Based on the true story of the first successful breach of an American ship by pirates in nearly 200 years, Captain Phillips will hijack your pulse and hold your attention hostage for two solid, nail-biting hours. SEE IT.
Director Paul Greengrass has a particular skill. His films sit at the intersection of art house indulgence, mainstream entertainment, and historical documentary. Watching one of his films reminds you, very quickly, of those ‘true crime TV’ reenactments, except these reenactments seems as real as real life. However it came about, Greengrass’s direction of this film is surely owes creidt to his masterful handling of the September 11th historical drama, United 93. And while directing The Bourne Supremacy no doubt helped, it was his 2002 work, Bloody Sunday, that assured his helming of United. (No doubt, his screenwriting credits on those two films helped as well). If you haven’t seen Bloody Sunday, rent it.
It’s hard to explain what makes his films so compelling. To reduce it to it’s most basic explanation: you feel as if you’re there in the moment, watching events unfold. This is so much more difficult than would think. To phrase it a bit more colorfully, it’s as if you’re watching crystal-clear reality.
One side-note on the experience: Captian Phillips was filmed on a real cargo ship, on the ocean, and the cameras are in continuous motion with the waves. If you’re prone to motion sickness, bring Dramamine. I am, but didn’t, and so for the first 45 minutes of the film, found myself continuously hoping for a dull moment so I could step out for a few minutes to recover. There was never a dull moment, but thankfully, I recovered.
It’s hard to imagine a days long stand-off could be so tense. Again, credit to Greengrass. Early on, there’s a particularly impressive chase scene. Yes, for realz, a cargo ship chase scene – and it’s white-knuckle tense every second of the way. Additional credit goes to Hanks as Captain Phillips. So often with A-list actors, the characters pale compared to our familiarity with the person portraying them. Hanks excels above others like Tom Cruise or George Clooney because, much like in Cast Away, we see more of the character, less of the actor. Further appreciation belongs to the Somali actors portraying the hijackers. How easy would it be for them to be overwhelmed standing next to “the” Tom Hanks? They’re up for it, and bring the heat from their first moments on screen. Finally, additional credit to Greengrass. One of the overriding themes throughout his films is Greengrass’s willingness to show the complexity of motivation and thought on all sides, and the moral ambiguity of the situation. He never vilifies the hijackers, and it makes the dynamic exponentially more complex. And if you’ve followed the news recently, you’ll recognize many elements of the ship’s crews’ lawsuit are acknowledged within the film as well. As a viewer, combined with the current news stories, it’s easy to see how all sides agree on exactly what happened, yet from completely different points of view. The result, when the movie ends, is not one of elation or thrill at our protagonists success. Instead, you’ll feel as if you’ve been on an out of control rollercoaster ride, or riot police melee, or high seas hijacking – and lived to tell about it.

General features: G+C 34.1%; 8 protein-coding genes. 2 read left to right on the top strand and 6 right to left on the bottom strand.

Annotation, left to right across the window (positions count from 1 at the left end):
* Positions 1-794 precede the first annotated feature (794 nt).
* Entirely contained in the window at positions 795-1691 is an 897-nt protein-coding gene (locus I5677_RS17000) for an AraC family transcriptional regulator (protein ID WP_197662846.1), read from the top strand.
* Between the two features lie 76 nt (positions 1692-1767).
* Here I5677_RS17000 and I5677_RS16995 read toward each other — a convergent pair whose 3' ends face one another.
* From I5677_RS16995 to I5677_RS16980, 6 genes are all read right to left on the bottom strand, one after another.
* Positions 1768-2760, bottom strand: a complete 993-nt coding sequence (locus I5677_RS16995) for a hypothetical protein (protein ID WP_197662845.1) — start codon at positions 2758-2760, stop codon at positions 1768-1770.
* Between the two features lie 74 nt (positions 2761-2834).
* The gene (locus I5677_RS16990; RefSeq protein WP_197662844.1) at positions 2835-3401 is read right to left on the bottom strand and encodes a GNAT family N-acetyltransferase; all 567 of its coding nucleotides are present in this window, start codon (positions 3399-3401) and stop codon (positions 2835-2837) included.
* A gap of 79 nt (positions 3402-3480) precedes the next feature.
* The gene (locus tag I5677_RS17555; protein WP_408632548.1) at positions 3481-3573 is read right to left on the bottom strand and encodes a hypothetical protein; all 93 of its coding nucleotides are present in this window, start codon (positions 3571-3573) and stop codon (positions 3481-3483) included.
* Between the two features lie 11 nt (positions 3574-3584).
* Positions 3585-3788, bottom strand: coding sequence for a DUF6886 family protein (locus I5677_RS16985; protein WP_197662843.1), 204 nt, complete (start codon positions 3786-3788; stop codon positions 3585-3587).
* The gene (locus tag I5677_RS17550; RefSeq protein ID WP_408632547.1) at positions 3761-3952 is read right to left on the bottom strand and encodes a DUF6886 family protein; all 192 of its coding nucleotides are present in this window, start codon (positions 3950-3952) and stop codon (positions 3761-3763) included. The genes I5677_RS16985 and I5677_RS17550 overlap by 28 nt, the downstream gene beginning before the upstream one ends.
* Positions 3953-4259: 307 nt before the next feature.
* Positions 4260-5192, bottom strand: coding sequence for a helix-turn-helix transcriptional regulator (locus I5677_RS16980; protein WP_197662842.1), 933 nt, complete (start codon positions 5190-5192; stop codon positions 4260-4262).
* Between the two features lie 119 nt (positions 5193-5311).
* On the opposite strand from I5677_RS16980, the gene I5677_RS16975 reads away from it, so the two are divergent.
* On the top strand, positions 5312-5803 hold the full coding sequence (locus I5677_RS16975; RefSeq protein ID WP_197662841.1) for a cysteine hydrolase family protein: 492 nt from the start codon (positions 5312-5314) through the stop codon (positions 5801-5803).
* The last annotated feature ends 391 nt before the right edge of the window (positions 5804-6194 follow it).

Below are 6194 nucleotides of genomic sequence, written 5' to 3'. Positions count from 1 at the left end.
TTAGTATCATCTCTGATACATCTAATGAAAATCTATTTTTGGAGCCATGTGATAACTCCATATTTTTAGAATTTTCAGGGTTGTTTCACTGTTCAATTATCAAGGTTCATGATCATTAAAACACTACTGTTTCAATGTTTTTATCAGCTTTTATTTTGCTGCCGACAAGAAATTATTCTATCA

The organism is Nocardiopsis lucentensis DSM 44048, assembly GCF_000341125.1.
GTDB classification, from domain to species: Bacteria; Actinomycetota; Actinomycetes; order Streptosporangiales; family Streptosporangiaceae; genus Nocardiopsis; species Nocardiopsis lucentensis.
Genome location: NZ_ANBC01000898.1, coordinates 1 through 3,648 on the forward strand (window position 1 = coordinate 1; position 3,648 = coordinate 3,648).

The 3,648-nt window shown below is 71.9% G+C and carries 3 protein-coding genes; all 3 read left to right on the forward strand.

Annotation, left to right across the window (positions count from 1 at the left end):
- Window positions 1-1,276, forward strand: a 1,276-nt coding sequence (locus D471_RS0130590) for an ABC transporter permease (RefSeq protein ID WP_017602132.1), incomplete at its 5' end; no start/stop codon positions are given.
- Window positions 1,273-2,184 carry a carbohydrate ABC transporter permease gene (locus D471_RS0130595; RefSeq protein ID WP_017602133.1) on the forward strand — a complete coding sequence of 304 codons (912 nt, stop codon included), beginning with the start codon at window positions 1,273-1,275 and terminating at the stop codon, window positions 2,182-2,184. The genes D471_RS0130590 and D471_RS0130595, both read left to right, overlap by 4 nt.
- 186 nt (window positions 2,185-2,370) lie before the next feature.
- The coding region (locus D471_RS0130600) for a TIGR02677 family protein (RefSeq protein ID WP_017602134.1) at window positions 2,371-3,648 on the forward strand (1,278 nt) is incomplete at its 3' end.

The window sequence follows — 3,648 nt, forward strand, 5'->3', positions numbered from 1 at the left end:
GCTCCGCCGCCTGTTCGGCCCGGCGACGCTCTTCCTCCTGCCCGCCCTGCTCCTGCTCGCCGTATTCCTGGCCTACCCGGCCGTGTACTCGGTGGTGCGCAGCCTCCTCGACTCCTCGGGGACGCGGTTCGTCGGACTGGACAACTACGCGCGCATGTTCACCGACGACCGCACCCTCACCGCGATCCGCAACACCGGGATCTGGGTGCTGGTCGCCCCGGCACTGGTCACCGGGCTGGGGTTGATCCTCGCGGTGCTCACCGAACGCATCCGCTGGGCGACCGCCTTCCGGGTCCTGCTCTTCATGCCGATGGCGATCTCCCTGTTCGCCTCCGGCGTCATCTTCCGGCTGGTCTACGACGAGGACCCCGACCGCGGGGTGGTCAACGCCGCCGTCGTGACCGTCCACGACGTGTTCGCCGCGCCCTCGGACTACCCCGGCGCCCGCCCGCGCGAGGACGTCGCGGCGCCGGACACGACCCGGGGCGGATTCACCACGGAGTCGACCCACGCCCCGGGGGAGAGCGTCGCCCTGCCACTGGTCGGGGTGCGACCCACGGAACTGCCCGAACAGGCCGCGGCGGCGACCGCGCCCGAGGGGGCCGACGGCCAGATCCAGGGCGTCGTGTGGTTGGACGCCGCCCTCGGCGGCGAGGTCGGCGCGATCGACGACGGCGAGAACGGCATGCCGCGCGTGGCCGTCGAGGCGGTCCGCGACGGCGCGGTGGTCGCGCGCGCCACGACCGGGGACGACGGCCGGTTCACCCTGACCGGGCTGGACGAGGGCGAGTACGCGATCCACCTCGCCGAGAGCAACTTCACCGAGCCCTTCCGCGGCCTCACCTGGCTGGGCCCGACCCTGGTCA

Captain Phillips follows on the heels of the Danish thriller Kapringen (A Hijacking), which also depicts recent, real-life cargo ship hijackings by Somali pirates. Kapringen was filmed on the rented MV Rosen, itself victim to a hijacking in 2007, using a real life ship’s crew, also recently victims of a hijacking, with real weapons seized by Kenyan authorities from real-life captured Somali pirates – all on a shoestring budget of just $2 million. Though more fictionalized, Kapringen depicts the same experiences, with the same gripping tension as in Captain Phillips, with perhaps are heavier emphasis on negotiations and the psychological effects of long captivity. Ironically, the Rozen, like the Albama in Captain Phillips, and like many other cargo vessels attacked, were all carrying food aid to war-torn Somalia when pirates struck.
Kapringen director Tobias Lindholm also helmed this year’s The Hunt, starring Hannibal’s Mads Mikklesen, and 2011’s prison drama R. Lindholm’s work features gritty realism, and taut drama. He’s one to watch, as he’s sure to follow other current Danish filmmakers making their way onto to the international stage, including Lars Von Trier, Niels Arden Oplev (Dragon Tattoo, CBS’s Under the Dome, Nicholas Winding Refn (Pusher, Drive), and Soren Sveistrup (AMC’s The Killing).
Rather then explain so many details of what went into making Captin Phillips, or reveal any spoilers and lessen your experience, listen to these interviews with some of the principles. And then checkout the Kapringen trailer below:
Tom Hanks on Greengrass’ filming techniques:
Faysal Ahmed, on portraying a Somali pirate, and working with Tom Hanks:
Greengrass on filming historical dramas:
Captain Phillips, the experience, is copyright 2013 by Sony Picutres.
Kapringen (A Hijacking):
PS: I know the headline’s embedded reference is very obscure. That just makes me love it more. -JM